Let me start by saying, I am not a runner. I do not own fancy sneakers, and the clothes I wear to run are pretty basic. I don’t exactly track my distance or my heart rate, I’ve never run a real marathon, and I wouldn’t know where to begin if I ever had to formally train for something.
I just like to run.
The Golden Hour
It’s 6pm, and the kids are wired. They’re running up and down the long stretch of wood floors within my kitchen, shooting each other with Nerf guns and crying because someone stole someone else’s superhero cape. Dinner needs about 3 more minutes, and I seriously consider giving my toddler a giant bowl of yogurt just to stop the screaming. Somehow, the house has gotten messy again, but I brush the thought aside and decide to focus on getting dinner on the table. My husband walks in, tired but happy to see us, and we sit down to eat. I had texted him a few hours earlier to see if he’d mind if I ducked out of the dinner hour to squeeze in a run. He graciously accepted, so we work to get all the kids’ food plated, and after a few small bites, I’m out the door.
The moment the front door shuts behind me, I notice the contrast in noise level. Don’t get me wrong, I love that my kids are loud and silly, but after 12 hours of constant noise that’s just a few decibals higher than my liking, I welcome the silence. I begin jogging from the driveway, crossing the street and heading towards the park. I weave through some suburbia and cross a busy street. I can hear birds in the distance, tweeting as if to celebrate this glorious time of day. Before long, the view of the mountains emerge to my left. The sun is low in the sky, casting streaks across it that resemble pools of melted sherbet. The mountains sit triumphantly, as if they’ve waited all day to be adorned in this majestic way, sprawled widely across the range. A thin layer of clouds dance across them, glowing with sunlight that peeks through.
The sound of my sneakers slapping against pavement abruptly changes as my foot lands on the soft dirt trail. The path is narrow but clear, framed on either side with a wall of tall grass. I breathe in the dry, mountain air, savoring the quiet, undemanding nature of this humble path. It doesn’t mind that I don’t own official “running clothes” and that it’s seen these same sneakers for at least 5 years. It asks nothing of me, simply that I follow its curves and bends, dipping low through a row of trees and higher through a blanket of fallen twigs. I listen to the sound of my own breathing, which has quickened significantly. I force my breathing to slow, feel my heart pumping, and smile at the thought of being alive. I’m tempted to stop for a break, but tell myself I can take a break if I can make it to the fat little bush that sits just ahead. The bush comes and goes and I decide I can go further.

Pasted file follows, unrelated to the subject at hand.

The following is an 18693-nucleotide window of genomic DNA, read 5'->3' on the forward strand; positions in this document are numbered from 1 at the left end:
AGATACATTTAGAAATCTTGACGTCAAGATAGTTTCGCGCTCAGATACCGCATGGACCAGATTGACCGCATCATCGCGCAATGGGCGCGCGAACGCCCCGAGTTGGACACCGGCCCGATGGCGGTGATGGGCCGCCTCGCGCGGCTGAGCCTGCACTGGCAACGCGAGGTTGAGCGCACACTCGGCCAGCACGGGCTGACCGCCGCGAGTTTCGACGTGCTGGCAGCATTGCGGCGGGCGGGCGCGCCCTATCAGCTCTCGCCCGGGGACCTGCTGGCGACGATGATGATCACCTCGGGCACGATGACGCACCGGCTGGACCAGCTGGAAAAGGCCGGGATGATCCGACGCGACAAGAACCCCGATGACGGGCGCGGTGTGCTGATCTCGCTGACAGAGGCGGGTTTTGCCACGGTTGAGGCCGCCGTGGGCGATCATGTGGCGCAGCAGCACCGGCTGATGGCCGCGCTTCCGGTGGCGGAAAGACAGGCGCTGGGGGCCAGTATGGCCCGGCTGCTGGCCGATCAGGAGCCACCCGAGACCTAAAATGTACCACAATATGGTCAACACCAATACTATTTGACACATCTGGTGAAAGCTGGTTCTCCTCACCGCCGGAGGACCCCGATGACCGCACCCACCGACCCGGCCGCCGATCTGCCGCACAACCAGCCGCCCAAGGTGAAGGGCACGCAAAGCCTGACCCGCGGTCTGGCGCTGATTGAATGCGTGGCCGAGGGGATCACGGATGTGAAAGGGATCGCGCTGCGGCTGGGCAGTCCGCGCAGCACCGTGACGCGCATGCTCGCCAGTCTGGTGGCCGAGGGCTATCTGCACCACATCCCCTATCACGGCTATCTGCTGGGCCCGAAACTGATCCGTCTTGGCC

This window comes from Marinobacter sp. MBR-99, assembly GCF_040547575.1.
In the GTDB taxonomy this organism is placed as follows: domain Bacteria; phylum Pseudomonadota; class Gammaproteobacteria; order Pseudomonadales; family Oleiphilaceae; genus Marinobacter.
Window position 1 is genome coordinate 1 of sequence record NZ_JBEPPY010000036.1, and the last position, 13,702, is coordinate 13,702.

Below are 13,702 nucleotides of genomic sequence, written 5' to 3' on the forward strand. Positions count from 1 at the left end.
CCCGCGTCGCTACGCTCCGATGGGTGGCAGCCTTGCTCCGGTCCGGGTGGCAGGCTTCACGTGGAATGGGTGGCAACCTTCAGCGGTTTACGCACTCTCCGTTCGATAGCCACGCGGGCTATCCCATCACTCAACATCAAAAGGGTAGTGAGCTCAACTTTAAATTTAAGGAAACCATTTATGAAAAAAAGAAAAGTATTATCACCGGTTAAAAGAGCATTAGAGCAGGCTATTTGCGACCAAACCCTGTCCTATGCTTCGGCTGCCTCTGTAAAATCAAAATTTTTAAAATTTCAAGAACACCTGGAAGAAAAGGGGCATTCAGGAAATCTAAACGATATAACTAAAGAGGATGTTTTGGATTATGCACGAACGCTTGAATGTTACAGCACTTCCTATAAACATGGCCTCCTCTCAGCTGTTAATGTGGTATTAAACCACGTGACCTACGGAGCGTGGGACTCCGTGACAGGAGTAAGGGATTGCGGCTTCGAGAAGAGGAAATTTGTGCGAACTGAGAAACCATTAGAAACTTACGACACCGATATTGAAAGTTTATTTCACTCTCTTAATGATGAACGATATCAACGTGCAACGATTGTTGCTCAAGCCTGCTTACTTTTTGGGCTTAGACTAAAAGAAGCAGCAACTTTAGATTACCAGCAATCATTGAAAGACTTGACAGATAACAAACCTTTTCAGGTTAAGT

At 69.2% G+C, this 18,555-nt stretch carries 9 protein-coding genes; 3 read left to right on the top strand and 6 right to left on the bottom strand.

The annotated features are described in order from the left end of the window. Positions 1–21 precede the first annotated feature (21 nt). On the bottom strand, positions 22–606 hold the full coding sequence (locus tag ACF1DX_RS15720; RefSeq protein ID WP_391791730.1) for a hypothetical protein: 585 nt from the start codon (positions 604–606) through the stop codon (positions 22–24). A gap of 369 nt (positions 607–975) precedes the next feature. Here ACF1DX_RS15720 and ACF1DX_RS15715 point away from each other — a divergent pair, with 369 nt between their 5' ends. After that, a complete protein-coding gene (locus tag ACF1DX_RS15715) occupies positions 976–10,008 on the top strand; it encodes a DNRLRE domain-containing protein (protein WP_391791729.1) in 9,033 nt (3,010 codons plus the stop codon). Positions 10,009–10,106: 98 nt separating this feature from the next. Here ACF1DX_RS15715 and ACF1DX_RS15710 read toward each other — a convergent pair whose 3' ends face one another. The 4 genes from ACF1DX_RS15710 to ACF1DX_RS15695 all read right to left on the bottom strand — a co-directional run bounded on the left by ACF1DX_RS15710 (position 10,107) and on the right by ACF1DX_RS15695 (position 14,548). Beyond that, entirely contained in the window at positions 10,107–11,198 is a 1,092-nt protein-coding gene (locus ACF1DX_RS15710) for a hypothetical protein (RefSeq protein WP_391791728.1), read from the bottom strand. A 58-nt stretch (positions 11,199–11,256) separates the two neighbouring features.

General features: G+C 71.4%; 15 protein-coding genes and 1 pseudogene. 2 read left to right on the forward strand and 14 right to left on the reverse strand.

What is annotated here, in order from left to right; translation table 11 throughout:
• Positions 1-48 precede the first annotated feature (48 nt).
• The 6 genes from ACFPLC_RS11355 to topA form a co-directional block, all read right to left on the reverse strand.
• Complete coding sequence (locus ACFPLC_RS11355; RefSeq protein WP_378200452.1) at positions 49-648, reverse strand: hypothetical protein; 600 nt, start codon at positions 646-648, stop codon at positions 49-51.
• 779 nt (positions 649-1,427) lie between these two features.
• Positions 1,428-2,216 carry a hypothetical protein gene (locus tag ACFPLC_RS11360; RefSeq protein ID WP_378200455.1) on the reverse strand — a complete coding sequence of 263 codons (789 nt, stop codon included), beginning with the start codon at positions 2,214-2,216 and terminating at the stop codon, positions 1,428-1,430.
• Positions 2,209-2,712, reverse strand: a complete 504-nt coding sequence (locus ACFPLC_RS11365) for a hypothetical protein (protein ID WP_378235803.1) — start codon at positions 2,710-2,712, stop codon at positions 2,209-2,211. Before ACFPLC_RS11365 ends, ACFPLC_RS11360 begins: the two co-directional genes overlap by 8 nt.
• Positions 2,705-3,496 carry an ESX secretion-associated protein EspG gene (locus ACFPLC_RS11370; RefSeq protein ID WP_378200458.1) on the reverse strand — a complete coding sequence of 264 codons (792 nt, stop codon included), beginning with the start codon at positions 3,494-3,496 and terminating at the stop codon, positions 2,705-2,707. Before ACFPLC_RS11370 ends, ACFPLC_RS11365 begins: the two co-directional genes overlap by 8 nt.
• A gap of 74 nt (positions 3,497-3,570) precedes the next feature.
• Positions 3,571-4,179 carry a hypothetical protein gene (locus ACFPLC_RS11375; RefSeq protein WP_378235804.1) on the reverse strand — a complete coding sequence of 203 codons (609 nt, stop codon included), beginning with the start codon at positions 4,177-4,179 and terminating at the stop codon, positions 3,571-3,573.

I don’t own a Fitbit or an Apple watch, and I don’t usually run with my phone. A part of me longs for a thought provoking podcast or perhaps some upbeat music to be pounding in my ears. My brain wants to keep going, to keep planning, keep deciding, keep imagining. But for this small, tiny piece of the day, I tell it to pause. I don’t know the exact distance I’m running or the number of steps I’m taking, and I don’t need to know. I force myself to hear the silence, the rhythm of my own breathing, the faint sound of my heart pumping. I’m alive, I’m strong, and I can do this. I imagine oxygen pulsing through my body, allowing adrenaline to push me further.
A steep hill looms just up ahead, and I talk myself out of walking. I think of my leg muscles and allow myself to imagine they’re stronger than they actually are. I imagine that throughout this mostly level run, they’ve been quietly filling their storehouses with the power and force I’ll need to get to the top. I quicken my pace and begin up the hill, envisioning a surge of strength running through my entire body. I want to stop running upon immediate arrival at the top of the hill. My lungs are on the verge of explosion, and I’m suddenly aware of how many layers I’m wearing. I’m back on pavement, and it seems impossible to make it up yet another incline, this time made of cement. I slow my pace, and tell myself if I still need a break at the fire hydrant about 20 feet away, I can take one. The level ground comes finally, and I welcome the change. The fire hydrant comes and goes, and I realize that I didn’t need to stop there, like I did last time.
For the last stretch, I slow to a walk and wipe the sweat off my brow. I allow the feeling of accomplishment to come over me. I don’t need to compare my time or my distance to anyone else’s, because I know that my goal was met. I’m sure many others could have run faster or farther, and that’s ok with me. I focus on the fact that today, I’m just a little bit stronger than I was yesterday.